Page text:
Offering training to help providers develop stronger partnerships with patients
Revising Medicaid and CHP outreach materials to make them linguistically and culturally appropriate
Developing a system for preventing interruptions to Medicaid coverage
Training dental assistants through the Dental Assistant Training Program. The one-year program is open to high school graduates or those who have passed GED exams. There is no cost to students thanks to a grant from Empowerment Zone.
One important undertaking is the Mannie L. Wilson Senior Citizen project, a $2.8 million construction project located at 124th Street and Manhattan Avenue in the heart of Harlem. The Collaborative is working with a coalition of Harlem Senior Centers, Harlem Hospital, and the Harlem Congregations for Community Improvement on an access plan to ease the path for seniors to get care. This includes a transportation component and other ways to make it easier for the elderly to get comprehensive rather than merely acute care, including much-needed oral health services, to manage chronic conditions instead of just acute care.
Another important project is the Asthma Initiative. The Fund for the City of New York and the Beldon Fund have expressed interest in funding this project. The Fund for the City of New York is interested in assisting the Northern Manhattan Community Voices in coordinating a web-based initiative for community based organizations and residents. The Beldon Fund has expressed interest in helping with the environmental aspects of asthma management so that the Collaborative can work with the Housing Authorities and others to take care of some of the environmental factors contributing to the high prevalence of asthma.
The Northern Manhattan Community Voices Collaborative increases access to health services for the uninsured and underinsured in the Central Harlem and Washington Heights-Inwood community. The collaborative addresses community health needs with the following strategies:
Enrollment in Medicaid and CHP. The Northern Manhattan site enrolls uninsured persons who are eligible for Medicaid, Child Health Plus, WIC, and other coverage options
Affordable primary health care coverage. The Northern Manhattan site is developing low-cost, high-quality health coverage for uninsured Northern Manhattan residents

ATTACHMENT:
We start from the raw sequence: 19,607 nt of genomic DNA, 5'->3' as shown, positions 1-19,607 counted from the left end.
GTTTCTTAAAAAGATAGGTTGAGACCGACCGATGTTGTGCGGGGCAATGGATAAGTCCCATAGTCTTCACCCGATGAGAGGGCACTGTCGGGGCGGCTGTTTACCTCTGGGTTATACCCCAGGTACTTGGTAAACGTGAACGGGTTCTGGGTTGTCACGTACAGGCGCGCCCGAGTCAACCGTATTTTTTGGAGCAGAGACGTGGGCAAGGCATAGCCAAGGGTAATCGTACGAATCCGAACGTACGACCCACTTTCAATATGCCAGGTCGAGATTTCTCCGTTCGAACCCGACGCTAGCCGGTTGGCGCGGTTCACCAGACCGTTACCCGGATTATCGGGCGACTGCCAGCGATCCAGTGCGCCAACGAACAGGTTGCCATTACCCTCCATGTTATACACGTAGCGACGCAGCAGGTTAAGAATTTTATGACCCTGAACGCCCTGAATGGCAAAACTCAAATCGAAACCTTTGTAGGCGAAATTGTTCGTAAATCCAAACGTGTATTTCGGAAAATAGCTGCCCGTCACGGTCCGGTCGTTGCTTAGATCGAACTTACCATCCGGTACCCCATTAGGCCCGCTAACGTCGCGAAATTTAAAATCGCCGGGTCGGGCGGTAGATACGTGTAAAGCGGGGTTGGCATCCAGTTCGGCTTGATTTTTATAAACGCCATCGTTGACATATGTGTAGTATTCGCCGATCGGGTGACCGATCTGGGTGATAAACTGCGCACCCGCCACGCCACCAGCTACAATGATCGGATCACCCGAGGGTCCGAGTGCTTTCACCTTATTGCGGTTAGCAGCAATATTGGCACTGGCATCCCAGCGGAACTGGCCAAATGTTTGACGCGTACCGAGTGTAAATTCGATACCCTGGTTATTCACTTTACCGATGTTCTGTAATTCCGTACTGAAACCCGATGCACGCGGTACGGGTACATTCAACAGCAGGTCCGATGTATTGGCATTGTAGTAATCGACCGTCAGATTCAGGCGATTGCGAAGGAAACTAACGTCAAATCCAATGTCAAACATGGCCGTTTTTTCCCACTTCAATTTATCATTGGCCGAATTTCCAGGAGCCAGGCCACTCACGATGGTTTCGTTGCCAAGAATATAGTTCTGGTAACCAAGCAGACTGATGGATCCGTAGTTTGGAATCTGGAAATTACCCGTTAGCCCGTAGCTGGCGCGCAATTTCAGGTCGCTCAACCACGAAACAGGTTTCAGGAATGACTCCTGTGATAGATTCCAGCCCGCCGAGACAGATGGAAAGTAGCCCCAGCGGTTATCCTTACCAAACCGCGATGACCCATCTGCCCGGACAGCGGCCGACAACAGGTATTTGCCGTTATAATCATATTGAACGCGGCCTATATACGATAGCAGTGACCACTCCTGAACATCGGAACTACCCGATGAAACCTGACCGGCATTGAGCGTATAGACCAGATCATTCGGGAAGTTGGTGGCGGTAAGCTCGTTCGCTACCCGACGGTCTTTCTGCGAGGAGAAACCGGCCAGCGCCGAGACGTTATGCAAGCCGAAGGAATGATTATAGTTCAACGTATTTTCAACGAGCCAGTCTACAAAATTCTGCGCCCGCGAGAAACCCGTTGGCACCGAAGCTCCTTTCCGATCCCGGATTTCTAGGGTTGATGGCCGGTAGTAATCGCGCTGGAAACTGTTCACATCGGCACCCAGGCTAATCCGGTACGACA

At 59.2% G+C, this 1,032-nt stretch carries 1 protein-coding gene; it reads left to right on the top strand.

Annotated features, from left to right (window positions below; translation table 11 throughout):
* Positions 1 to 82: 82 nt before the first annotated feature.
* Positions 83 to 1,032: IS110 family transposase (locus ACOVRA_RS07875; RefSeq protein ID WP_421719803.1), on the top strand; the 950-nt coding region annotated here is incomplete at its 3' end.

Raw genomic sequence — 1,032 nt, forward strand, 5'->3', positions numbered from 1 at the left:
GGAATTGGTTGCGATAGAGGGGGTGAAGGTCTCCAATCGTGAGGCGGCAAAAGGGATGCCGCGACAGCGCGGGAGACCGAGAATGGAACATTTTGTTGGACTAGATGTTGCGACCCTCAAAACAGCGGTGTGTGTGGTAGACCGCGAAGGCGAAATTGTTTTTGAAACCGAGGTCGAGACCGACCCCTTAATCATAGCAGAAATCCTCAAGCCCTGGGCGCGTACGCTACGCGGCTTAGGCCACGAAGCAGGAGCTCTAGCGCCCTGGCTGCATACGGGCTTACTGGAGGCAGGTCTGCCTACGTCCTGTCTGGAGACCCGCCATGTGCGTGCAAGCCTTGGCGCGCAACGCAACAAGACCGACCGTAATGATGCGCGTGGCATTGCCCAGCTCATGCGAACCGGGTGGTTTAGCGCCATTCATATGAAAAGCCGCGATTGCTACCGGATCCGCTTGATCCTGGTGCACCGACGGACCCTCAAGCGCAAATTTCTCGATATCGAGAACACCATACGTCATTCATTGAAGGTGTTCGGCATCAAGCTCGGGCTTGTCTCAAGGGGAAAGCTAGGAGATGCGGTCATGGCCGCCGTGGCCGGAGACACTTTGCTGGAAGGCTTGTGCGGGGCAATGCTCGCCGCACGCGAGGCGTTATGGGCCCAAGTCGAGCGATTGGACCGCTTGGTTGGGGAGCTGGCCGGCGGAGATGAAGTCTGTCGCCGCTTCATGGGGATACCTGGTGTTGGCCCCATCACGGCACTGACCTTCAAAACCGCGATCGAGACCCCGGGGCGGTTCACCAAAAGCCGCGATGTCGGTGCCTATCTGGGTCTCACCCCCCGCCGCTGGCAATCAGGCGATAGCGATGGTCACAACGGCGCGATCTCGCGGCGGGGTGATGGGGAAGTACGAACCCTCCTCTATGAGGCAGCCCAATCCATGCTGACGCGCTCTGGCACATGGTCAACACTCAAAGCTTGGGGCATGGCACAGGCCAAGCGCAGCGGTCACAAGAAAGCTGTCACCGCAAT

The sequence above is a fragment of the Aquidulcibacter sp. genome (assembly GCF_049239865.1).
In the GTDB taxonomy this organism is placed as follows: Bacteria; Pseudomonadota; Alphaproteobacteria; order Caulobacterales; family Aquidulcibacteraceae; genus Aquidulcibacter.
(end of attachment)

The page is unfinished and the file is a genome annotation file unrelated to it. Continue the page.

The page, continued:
Health education and disease prevention programs. The Northern Manhattan site offers training and education on important health promotion and disease prevention strategies
Access to important health resources. The Northern Manhattan site facilitates access to dental and mental health services that may not be covered by insurance.
Community Voices Northern Manhattan partner agencies also include; the Joseph L. Mailman School of Public Health, Community Premier Plus, Harlem Congregations for Community Improvement, Inc., Isabella Geriatric Center, New York Presbyterian Hospital, Renaissance Health Care Network, West Harlem Environmental Action, Inc (WHE ACT), Arthur Eugene & Thelma Adair Community Life Center, Inc., Inwood Community Services, New York Task Force on Immigrant Health, and the Start Right Coalition.
Columbia University, School of Dental & Oral Surgery
Columbia University is the oldest institution of higher learning in the state of New York and the fifth oldest in the United States. Its School of Dental & Oral Surgery is committed to preparing students for careers that emphasize biomedical sciences and allow them to practice general dentistry or to pursue advanced training in hospitals and dental schools. Its mission focuses on three areas education, patient care, and research. This is the only major institution providing health services in the Washington Heights/Inwood community of Manhattan.
Project Director, Northern Manhattan Community Voices Collaborative
100 Haven Avenue, Suite 27C
New York, NY 10032
Phone: (212) 304-7030
Fax: (212) 544-1905